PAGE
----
Dear all,

We are writing to bring your attention to our open letter to Dr. David Duncan and Dr. Adrian Lee concerning the university’s intention to mark International Men’s Day, and our objections to this decision and the manner in which it was framed in the university’s press release. The original statement can be read here. At the time of writing, the open letter has just under 200 signatures from staff, students, and alumni of the University of York.

We were contacted directly by David Duncan over the weekend, before this open letter was published. His e-mail states ‘I am sorry that this has caused unhappiness for some members of the University community to felt that the statement was inappropriate and should never have been issued,’ and closes ‘We will certainly reflect on the views expressed in the open letter and I expect think twice about marking future Men’s Days. We will also consider whether it would be helpful to revise the statement in order to make its core purpose clearer, or perhaps to withdraw it altogether.’ We attach the full content of his response to this e-mail.

We notice – although we have not been contacted directly by the university – that the original press release has now been withdrawn, and David’s e-mail to us posted on the University website. Neither text, however, clarifies whether or not the university will reconsider marking International Men’s Day on Friday 19 November, or addresses our call a ‘full account of the means by which a decision to promote men’s issues in this way was reached by the Equality and Diversity Committee. Nor do they acknowledge the reputational damage caused to the University by associating itself in this way with radical ‘men’s rights activist’ groups, or apologise for the use of dubious scholarship in the claim that women are advantaged in hiring processes. We are pleased to hear that the University has withdrawn the statement, but await further updates on the issues raised above.

We also believe that the university should reflect on and take steps to rectify the reputational damage caused by its support for this controversial event.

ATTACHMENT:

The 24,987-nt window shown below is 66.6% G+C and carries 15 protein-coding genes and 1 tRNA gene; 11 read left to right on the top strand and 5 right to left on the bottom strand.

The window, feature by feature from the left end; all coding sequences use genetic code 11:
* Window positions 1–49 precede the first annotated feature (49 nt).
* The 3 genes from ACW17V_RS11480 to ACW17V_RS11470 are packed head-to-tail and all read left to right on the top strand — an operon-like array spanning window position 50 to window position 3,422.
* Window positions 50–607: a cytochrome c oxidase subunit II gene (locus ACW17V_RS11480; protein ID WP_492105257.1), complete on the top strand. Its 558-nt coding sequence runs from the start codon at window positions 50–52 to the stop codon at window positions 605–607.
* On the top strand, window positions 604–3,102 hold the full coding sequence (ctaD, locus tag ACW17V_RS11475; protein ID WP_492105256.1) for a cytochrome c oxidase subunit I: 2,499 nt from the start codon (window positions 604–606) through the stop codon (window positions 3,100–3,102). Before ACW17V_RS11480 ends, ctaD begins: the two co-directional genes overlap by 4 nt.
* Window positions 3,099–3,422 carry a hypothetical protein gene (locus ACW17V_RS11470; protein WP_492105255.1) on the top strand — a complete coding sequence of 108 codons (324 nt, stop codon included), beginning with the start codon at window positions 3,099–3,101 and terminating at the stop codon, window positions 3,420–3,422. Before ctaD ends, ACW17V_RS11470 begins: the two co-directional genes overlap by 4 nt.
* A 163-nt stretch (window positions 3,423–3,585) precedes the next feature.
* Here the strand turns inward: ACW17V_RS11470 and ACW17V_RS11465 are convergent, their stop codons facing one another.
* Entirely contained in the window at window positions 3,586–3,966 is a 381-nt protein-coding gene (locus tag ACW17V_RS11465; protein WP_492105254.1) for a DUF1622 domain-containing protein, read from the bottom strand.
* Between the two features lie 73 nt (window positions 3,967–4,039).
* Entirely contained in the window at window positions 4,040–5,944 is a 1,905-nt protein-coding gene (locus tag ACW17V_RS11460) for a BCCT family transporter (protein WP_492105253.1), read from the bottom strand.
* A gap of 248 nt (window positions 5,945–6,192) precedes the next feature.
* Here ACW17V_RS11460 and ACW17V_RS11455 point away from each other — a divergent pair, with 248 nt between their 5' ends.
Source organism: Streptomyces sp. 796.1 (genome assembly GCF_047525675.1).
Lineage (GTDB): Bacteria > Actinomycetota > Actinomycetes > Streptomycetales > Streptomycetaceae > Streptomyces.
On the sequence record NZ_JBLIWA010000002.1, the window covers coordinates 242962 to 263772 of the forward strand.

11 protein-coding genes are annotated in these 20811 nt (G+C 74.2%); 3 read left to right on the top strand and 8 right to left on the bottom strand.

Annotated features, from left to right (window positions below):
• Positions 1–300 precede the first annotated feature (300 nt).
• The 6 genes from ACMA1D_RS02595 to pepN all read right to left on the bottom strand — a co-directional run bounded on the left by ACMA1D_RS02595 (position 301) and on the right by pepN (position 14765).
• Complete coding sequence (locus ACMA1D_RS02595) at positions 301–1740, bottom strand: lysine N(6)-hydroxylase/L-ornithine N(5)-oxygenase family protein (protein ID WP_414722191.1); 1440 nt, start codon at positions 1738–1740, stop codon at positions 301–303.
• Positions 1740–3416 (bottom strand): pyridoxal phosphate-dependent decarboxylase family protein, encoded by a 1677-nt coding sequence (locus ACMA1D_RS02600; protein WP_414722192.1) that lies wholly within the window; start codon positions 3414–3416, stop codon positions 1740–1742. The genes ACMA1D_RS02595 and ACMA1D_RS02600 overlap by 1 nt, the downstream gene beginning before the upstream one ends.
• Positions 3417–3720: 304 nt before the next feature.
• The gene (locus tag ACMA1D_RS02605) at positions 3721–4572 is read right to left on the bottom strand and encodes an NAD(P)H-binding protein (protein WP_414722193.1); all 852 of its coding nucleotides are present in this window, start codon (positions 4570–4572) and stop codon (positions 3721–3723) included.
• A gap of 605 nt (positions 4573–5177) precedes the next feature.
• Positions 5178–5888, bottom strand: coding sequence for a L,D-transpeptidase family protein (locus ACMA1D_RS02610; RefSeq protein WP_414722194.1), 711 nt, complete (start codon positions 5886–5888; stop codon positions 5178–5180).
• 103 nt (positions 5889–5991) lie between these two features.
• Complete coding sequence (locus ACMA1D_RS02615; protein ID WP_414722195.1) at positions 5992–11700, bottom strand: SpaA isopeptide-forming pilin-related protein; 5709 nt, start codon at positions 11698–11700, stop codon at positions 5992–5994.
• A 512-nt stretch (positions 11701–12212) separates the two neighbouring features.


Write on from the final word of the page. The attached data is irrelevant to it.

We look forward to a further response.

Yours sincerely,

Staff and students from the University of York

The updated statement can be read here.

David Duncan’s e-mail to us (sent on Sunday 15 November) is as follows:

Dear Colleagues

I am writing in response to the open letter regarding the press release issued to mark International Men’s Day (19 November).

I am sorry that this has caused unhappiness for some members of the University community who felt that the statement was inappropriate and should never have been issued.  The intention was to draw attention to some of the issues men tell us they encounter and to follow this up by highlighting in particular the availability of mental health and welfare support which we know men are sometimes reluctant to access.

The Equality and Diversity Committee is clear that the main focus of gender equality work should continue to be on the inequalities faced by women, and in particular the under-representation of women in the professoriate and senior management.  We believe that we can make meaningful progress in addressing these issues, while at the same time addressing other aspects of the equality and diversity agenda.  To this end, we are putting in place new structures to extend and strengthen our approach to the Athena Swan awards, which provide a framework for our work on gender equality.

We will certainly reflect on the views expressed in the open letter and I expect think twice about marking future Men’s Days.  We will also consider whether it would be helpful to revise the statement in order to make its core purpose clearer, or perhaps to withdraw it altogether.

With best wishes.

Yours sincerely

David Duncan